This is the must-see documentary from 2006 that you probably haven’t seen yet. And it’s not Sacha Baron Cohen’s awfully distasteful Borat.

An Inconvenient Truth could have been more suitably titled The Truth About Global Warming. Or for the sake of becoming a bit cryptic, The Truth About Al Gore. But as Gore agonizingly postulates in the film, it’s not that easy to sell the truth especially when the most important target audience – in this case, the government – is itself suspected of manipulating it.

“An inconvenient truth,” Gore describes, is one we hold “at arm’s length because if we acknowledge it, then the moral imperative to make big changes is inescapable.”

America’s former vice-president gives out a rather simple analogy that makes today’s generation of humans no different from another four-legged creature: when a frog is submerged in lukewarm water, it could die a slow death as the water heats up. But dropped instantly in boiling water, Kermit leaps out in an instant. Gore’s point? People conveniently ignore the truth until jolted by a catastrophe.

This documentary encapsulates years of Gore’s efforts at “jolting” the American people about the perils of global warming. In recent years, he has even become a by-product globalization, wielding his now-famous slideshow (by all means, not your typical Powerpoint presentation) to audiences around the world.

There is no better time for Gore to resuscitate his public image as an environmental crusader than now. Mother Nature is on his side. Based on his account, global warming is to blame for every natural disaster that in the last few years – heat wave in California, drought in Darfur, Hurricane Katrina. Did you know that the ten “hottest” years recorded in human history have occurred in the last two decades, the hottest being 2005? Gore just provided doomsday sayers a lot to crow about. Come to think of it, global warming could literally translate hell on Earth. The Book of Revelations could be right after all.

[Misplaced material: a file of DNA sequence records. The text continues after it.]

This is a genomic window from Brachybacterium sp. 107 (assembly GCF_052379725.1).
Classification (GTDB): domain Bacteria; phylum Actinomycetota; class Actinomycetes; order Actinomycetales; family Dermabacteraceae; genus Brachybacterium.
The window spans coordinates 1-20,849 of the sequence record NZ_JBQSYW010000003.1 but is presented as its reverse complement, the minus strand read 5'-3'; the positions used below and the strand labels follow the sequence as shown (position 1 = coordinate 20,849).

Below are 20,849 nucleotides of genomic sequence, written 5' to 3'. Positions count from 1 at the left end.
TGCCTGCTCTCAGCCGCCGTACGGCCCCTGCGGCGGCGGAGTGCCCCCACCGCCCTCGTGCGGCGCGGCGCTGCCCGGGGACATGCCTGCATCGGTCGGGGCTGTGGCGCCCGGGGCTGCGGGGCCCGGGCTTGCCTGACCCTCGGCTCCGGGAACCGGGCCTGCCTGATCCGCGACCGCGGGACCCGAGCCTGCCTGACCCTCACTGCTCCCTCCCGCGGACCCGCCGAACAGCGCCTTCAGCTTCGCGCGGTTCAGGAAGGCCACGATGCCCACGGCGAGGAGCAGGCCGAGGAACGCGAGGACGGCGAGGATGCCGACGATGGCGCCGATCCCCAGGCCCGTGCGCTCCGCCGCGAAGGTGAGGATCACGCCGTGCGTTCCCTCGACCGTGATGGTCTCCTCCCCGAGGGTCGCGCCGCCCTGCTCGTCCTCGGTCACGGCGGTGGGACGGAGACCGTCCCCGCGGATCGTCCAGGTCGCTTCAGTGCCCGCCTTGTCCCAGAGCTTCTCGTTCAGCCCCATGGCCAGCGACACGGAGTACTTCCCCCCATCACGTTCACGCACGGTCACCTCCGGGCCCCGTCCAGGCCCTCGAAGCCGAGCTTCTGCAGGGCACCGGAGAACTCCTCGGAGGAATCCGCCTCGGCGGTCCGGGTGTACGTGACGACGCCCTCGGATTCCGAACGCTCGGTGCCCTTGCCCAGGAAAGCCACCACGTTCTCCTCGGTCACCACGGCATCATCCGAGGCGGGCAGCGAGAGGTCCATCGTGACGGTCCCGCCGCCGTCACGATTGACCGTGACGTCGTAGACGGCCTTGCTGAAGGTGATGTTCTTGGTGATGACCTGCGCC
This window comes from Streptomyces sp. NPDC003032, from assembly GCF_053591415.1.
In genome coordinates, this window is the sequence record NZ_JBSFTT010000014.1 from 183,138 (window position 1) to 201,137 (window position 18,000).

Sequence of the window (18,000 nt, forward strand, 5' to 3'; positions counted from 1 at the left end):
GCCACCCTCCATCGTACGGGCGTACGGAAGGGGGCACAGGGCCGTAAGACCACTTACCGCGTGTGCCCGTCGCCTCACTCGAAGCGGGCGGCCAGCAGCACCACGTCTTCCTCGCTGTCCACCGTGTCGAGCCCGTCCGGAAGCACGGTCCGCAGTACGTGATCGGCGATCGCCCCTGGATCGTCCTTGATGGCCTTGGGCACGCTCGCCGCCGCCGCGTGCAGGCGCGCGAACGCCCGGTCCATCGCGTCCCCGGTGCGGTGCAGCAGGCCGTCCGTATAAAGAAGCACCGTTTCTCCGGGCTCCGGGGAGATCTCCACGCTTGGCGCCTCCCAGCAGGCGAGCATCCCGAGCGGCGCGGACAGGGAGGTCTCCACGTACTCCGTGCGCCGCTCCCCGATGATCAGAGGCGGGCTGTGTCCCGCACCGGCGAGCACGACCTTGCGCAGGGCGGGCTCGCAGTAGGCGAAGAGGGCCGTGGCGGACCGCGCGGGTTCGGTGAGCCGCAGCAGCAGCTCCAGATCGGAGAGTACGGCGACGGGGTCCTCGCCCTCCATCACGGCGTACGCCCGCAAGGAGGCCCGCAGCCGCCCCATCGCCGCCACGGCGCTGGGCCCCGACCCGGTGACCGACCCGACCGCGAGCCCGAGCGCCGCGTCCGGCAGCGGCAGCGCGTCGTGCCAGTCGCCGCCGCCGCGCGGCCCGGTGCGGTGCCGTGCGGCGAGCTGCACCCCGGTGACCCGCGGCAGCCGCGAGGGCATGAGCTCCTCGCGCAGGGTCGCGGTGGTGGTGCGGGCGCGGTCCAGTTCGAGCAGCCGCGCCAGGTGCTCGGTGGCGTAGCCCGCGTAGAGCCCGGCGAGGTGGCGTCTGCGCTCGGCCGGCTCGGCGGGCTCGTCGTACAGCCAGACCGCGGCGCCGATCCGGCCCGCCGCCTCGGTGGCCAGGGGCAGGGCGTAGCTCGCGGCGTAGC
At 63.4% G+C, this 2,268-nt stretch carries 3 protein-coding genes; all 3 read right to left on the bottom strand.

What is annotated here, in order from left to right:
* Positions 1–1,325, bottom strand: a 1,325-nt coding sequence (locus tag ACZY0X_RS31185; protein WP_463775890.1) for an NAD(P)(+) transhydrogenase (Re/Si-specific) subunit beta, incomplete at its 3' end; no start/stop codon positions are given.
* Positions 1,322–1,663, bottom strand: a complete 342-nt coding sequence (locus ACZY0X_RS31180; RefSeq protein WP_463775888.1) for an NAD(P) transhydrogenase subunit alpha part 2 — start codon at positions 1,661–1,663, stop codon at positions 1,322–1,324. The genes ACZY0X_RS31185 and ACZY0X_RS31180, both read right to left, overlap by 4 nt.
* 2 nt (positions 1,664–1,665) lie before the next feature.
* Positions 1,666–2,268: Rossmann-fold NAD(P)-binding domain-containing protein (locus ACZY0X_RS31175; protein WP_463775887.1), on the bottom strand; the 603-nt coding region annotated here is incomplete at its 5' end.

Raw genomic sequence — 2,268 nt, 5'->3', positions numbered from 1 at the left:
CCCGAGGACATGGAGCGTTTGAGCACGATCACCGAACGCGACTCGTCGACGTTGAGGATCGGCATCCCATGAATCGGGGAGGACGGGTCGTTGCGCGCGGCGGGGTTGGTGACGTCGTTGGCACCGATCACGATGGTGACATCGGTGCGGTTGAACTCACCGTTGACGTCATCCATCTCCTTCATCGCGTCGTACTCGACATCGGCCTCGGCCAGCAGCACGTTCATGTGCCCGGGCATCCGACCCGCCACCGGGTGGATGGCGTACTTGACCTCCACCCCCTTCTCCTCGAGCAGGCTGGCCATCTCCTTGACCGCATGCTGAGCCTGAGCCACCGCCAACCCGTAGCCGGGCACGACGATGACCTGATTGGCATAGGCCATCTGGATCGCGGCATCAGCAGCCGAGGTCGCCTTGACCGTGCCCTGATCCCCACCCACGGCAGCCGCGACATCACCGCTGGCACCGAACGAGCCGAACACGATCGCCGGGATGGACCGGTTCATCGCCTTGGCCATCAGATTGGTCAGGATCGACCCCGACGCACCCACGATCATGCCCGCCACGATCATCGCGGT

Gore uses the power imagery – before and after pictures of melting glaciers, for example – to drive home a point. Even the cartoonish depiction of a polar bear swimming in the middle of what could be Waterworld, to show the dangers of the polar icecaps melting, is convincing enough rather than showing real-life bears drowning.

Hands down, Gore gives the best slideshows not merely relying on graphs, pie charts and comparative statistics and it is his presentation that the film focuses on. In between, the film capitalizes on Gore’s own imagery – it opens with him describing an idyllic landscape and throughout the film ruminates on his own nostalgia and how everything is lost for the future generation.

While this movie is about global warming, it gives a glimpse of Al Gore especially for those who do not know much about the guy other than the former number 2 guy to Clinton and the man who almost became US president. For some Americans, Bush winning as president is an ongoing inconvenient truth. The guy has his own documentary in Michael Moore’s Fahrenheit 9/11, only he cannot be proud about it. There are those who say An Inconvenient Truth is Oscar material. The film shows a man who becomes even more passionate in what he believes in as he goes on in his crusade. Indeed, there is no better actor than one playing his actual self.

The film is a must-see for anyone even remotely interested in global warming. Most people have an idea what it is but are probably clueless what causes it and how. After watching it, do your future descendents on this Earth a favor. Blog about it or pass on the message to your 10,000 Friendsters. Show Gore you can handle the truth.